Info Tech Embraces Holistic Learning Concepts: Movement helps learning
by Beverley Paine
I came across this article 'Bringing the Body to Digital Learning' today and felt encouraged that researchers and information technology designers and developers are getting to grips with something so obvious yet necessary.
"Treating mind and body as separate is an old and powerful idea in Western culture, dating to Descartes and before. But this venerable trope is facing down a challenge from a generation of researchers-in cognitive science, psychology, neuro science, even philosophy-who claim that we think with and through our bodies."
I love how we relearn obvious things like this but because they are in the context of tertiary education / research the knowledge is elevated to 'real' or 'important' status...
Reading through this article I immediately thought about why people gesture when they speak or communicating non-verbally - the movement of arms, hands and fingers, facial features and body. We wouldn't do it if it wasn't an important and integral aspect of thinking, learning and communicating.
I am heartened that
'embodied cognition' is starting to become noticed and used as a "lens through which to look at educational technology" and how it can be used not only with children but adults too. The article goes on to say that even subtle movements can improve learning outcomes and I remembered my youngest child's animated retelling of the story and what he did in the computer game he'd been playing - he couldn't stand still, moving his whole body as he shared the action and his thoughts and feelings about it to me. Children live and learn and express their understanding of life through their whole bodies - and this needs to be encouraged and allowed and space and time made for it.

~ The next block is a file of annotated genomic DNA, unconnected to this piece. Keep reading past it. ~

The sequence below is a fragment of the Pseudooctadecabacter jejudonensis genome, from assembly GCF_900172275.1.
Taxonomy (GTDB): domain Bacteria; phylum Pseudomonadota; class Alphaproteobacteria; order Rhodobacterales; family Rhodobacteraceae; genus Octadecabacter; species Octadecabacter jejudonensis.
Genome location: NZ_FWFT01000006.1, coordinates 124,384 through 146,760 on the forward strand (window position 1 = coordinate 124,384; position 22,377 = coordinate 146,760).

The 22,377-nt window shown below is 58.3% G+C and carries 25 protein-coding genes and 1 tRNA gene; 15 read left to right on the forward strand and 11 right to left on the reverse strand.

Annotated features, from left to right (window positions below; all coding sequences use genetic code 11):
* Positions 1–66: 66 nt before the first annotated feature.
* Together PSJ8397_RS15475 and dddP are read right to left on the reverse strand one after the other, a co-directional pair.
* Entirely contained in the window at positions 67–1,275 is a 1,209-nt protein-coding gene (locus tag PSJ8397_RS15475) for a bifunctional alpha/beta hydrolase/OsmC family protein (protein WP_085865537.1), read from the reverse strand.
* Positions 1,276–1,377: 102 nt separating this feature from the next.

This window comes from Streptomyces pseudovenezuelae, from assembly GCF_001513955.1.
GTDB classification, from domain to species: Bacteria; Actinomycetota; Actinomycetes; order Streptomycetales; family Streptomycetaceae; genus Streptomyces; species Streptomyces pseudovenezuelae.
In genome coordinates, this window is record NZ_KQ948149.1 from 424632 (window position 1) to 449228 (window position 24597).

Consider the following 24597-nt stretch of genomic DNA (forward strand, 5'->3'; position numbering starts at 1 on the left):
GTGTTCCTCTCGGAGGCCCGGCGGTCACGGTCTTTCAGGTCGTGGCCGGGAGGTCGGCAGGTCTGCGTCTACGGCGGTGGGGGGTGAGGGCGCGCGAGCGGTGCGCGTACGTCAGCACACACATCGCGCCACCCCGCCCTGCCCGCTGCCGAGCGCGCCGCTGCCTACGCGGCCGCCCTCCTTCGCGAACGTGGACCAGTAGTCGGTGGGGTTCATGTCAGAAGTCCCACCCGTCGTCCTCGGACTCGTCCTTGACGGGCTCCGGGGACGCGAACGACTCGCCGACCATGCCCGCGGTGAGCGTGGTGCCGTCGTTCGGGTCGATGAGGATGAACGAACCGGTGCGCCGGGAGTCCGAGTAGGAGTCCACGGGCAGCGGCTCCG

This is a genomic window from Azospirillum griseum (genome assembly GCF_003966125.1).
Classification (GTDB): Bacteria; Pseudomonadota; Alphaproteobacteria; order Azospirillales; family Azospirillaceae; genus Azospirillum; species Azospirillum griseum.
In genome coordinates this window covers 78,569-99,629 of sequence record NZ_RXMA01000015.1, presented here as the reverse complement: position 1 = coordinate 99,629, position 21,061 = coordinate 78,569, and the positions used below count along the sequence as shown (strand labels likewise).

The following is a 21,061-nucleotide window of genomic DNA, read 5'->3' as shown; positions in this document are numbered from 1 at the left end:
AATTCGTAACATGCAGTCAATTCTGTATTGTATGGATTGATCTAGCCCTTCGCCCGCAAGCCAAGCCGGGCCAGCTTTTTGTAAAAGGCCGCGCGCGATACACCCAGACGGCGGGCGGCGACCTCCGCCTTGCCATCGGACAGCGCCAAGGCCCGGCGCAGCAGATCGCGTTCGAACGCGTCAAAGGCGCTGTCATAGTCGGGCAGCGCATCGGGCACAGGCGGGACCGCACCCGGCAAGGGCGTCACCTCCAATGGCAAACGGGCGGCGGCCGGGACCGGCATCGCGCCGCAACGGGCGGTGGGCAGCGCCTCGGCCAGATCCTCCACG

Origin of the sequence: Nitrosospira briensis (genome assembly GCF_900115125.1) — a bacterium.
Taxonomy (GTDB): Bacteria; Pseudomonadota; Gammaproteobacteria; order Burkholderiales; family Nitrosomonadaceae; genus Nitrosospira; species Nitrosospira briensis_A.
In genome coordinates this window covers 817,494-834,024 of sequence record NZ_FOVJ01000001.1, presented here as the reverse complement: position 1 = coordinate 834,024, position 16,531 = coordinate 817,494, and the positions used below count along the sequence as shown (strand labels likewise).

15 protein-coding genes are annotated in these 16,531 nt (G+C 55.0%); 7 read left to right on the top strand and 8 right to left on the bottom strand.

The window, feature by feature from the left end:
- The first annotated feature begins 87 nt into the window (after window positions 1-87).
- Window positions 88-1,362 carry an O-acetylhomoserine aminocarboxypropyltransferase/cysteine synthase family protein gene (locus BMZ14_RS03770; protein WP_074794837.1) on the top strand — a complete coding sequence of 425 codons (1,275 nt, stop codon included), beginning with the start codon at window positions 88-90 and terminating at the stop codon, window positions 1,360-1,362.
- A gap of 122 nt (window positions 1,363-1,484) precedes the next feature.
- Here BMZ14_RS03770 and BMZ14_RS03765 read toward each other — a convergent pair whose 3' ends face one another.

Research now shows us that "bodily movements provide the memory with additional cues with which to represent and retrieve the knowledge learned. Taking action in response to information, in addition to simply seeing or hearing it, creates a richer memory trace and supplies alternative avenues for recalling the memory later on" - something that is very apparent to those of us who observe our children learning naturally at home.
Physical movement is an important aspect of young children's institutionalised education though not as much as it was when I was a child in 'infant school' decades ago: circle games, balancing activities, dancing and movement were prescribed daily activities. Free range home educated children simply play and help with household chores - physical activity is a natural and encouraged aspect of daily life.
Information technology dominates our lives and those of our children now and there is no turning back to the 'good old days'. Integrating physical activity and the benefits and advantages this brings to the learning environment of children is a sensible and I think much needed step. Especially as we're now informed that sitting down for many hours a day can take years off our lives...
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